Zafirah in the Wild

By Kate Herrell All Rights Reserved ©

Adventure / Fantasy

Chapter 9

At the summit of the tallest hill—tallest because the wind sings without obstacle—ten stones lay in a circle, half buried in the chalky soil. No grass grows for the heat of them, but the sun knows the languor of a cloudless day. My feet long to brand the stones, or be branded by the patterns they bear, but the hill is steep and I do not know the way. At the base of the hill sit ten people—I think—in a straight line and all sing as I approach. When I stop before them, they fall silent. The first to speak is a woman to my left, and the rest follow in order.

“You may climb,” she sings. “I give you unto the journey, if you promise to kiss the first stone when you arrive. Dance with me there.”

“I will thank the first stone, but tell me your name,” I say.

“You will know it when you begin the climb. The first step is mine to give you,” she says, and the ground pulls me a single step up the hillside. Paria. I know life in her. Still, the summit is a long way off.

A man clears his throat.

“You may climb,” he sings. “I give unto you the path, if you promise to kiss the second stone when you arrive. Meditate with me there.”

“I will praise the second stone,” I say. “Will you not tell me your name too?”

“You will know it when you select the path. The way is mine to show you,” he says, and the wind turns my course to a true and exact heading. Humi. I know his soil. Still, I have not reached the summit.

“You may climb,” another male voice sings, much deeper and resonant than the last. “I give the strength in your lungs, if you promise to kiss the third stone when you arrive. Sing with me there.”

“I will serenade the third stone,” I say. “Your name is a secret too, yes?”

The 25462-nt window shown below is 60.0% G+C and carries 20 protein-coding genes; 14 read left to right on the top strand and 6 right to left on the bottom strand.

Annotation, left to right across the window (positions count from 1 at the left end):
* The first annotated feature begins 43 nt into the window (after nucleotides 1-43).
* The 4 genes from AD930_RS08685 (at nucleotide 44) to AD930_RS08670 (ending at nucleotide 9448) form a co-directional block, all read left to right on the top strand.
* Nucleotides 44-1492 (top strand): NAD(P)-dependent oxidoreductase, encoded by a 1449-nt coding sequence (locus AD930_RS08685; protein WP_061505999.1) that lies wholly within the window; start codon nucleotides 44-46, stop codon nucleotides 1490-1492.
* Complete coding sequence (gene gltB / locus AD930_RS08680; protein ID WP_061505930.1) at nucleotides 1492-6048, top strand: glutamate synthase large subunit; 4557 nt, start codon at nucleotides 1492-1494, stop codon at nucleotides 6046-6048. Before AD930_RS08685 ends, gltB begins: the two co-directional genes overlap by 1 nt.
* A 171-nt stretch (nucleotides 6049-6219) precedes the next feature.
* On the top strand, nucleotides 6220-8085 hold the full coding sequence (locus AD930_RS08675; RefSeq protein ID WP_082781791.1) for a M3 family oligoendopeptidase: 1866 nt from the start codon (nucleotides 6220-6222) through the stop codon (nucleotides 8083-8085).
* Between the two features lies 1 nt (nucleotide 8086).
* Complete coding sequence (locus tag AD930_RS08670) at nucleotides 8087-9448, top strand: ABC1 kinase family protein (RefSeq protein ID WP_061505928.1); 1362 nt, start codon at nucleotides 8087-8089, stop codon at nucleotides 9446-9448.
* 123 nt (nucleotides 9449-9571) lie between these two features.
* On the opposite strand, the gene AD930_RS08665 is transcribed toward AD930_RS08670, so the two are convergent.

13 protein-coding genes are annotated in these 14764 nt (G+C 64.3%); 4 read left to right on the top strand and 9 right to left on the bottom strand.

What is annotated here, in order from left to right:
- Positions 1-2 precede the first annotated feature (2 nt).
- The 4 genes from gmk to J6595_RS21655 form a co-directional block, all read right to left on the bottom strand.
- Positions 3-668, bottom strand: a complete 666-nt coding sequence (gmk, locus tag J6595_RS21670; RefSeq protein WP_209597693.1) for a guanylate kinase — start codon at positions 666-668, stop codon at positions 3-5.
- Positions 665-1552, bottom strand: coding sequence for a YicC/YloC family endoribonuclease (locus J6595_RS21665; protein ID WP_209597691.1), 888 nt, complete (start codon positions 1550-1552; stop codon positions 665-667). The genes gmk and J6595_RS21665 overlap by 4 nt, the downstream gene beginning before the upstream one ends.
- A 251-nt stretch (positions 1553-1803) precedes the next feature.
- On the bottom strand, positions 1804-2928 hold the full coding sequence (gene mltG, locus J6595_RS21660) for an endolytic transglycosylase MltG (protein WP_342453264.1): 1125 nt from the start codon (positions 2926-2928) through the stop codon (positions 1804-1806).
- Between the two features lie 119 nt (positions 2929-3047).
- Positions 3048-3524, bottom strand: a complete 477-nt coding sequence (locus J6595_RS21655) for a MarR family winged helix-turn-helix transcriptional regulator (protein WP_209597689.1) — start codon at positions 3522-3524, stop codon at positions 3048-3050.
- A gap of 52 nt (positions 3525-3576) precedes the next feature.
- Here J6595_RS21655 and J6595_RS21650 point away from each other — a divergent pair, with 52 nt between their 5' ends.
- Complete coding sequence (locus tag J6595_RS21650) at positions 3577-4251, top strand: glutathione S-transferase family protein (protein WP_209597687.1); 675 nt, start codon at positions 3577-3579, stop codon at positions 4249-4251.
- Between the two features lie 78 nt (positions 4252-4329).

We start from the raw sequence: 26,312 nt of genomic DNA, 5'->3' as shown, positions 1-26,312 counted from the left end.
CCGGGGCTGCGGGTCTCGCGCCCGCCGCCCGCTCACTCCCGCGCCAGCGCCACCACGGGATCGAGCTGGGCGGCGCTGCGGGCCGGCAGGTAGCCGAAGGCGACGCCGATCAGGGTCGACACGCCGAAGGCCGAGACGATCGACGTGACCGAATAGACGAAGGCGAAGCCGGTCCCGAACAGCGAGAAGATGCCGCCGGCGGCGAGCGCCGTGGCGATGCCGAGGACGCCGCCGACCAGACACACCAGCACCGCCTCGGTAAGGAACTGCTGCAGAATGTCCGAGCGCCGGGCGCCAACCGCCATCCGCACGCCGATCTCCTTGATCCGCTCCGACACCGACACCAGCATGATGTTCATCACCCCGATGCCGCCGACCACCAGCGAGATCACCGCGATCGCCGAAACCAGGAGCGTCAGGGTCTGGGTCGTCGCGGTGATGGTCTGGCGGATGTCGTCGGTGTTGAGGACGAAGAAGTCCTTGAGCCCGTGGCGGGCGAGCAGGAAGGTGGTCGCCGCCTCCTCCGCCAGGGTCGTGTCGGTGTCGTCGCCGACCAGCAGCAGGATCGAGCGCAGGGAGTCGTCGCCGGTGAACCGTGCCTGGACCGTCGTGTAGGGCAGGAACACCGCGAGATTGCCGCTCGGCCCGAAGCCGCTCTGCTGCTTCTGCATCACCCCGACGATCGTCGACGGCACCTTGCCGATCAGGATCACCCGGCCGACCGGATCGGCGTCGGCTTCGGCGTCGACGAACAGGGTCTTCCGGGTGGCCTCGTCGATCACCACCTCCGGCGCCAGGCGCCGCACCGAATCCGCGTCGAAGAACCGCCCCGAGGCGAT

“You will hear it on the breeze. The breath is mine to give you,” he says, and my chest fills with sweet air. Aether. I know air in his name. Strength is mine, and a few sure steps, but not yet the summit.

“You may climb,” a clear female voice sings. “Your thirst is mine to quench, if you promise to kiss the fourth stone when you arrive. Allow the rain to cool you there.”

“I will. The rains will sooth me at the fourth stone,” I say.

“My name is in the first drop of water on your tongue. Relief is mine to give you,” she says. A water pouch swings against my thigh. I grasp the pouch and touch the open spout to my lips. One drop of water meets my tongue. Amna. I know relief in her name. Several more refreshed steps are mine, and still, the summit eludes me.

“You may climb,” a new male voice says, this one bright and sure. “The hill is mine to give you, if you promise to kiss the fifth stone when you arrive. Build with me there.”

“I will build upon the fifth,” I say. “And name you as I build.”

“You will read my name in the language of the earth. The rocks are mine to smooth for you,” he says, pulling the finest chalky granules across my toes. Coelus. I know his name in the architecture of the land. I claim half of the hill for my own, but my muscles ache to rest. I sit beside the path.

A gentle hand grazes my forehead

“You may climb, girl.” Another new voice. Feminine and soft. “Rest is mine to give you,” she says, “if you promise to kiss the sixth stone when you arrive. Sleep at the sixth, when all is won.”

“Rest, I will, at the sixth stone,” I say.

“The blanket of the night will ease your exhaustion, and in your relief, you will know me. That is mine to give the worthy traveler,” she says, tempering my muscles in the relief of a night’s sleep. When dawn arises, Lunea wakes me to know her gift.

“You may climb,” a voice says, this one inside my head, “though you know not what truly lays at the summit. Clarity is mine to give you, if you promise to kiss the seventh stone when you arrive. Confirm your visions with me there.”

“I will confide the truth in the seventh stone,” I say. “What is the truth of you?”

“You will know my name in your confidence, sure as you will be of what awaits you on the summit. Knowledge is mine to give you,” she says, and my head and heart are joined in reassurance of a summit crowned in ten stones. Visus, the advisor, the visionary truth. I know her instinctually, sure as I am of my prize. I take to the hill.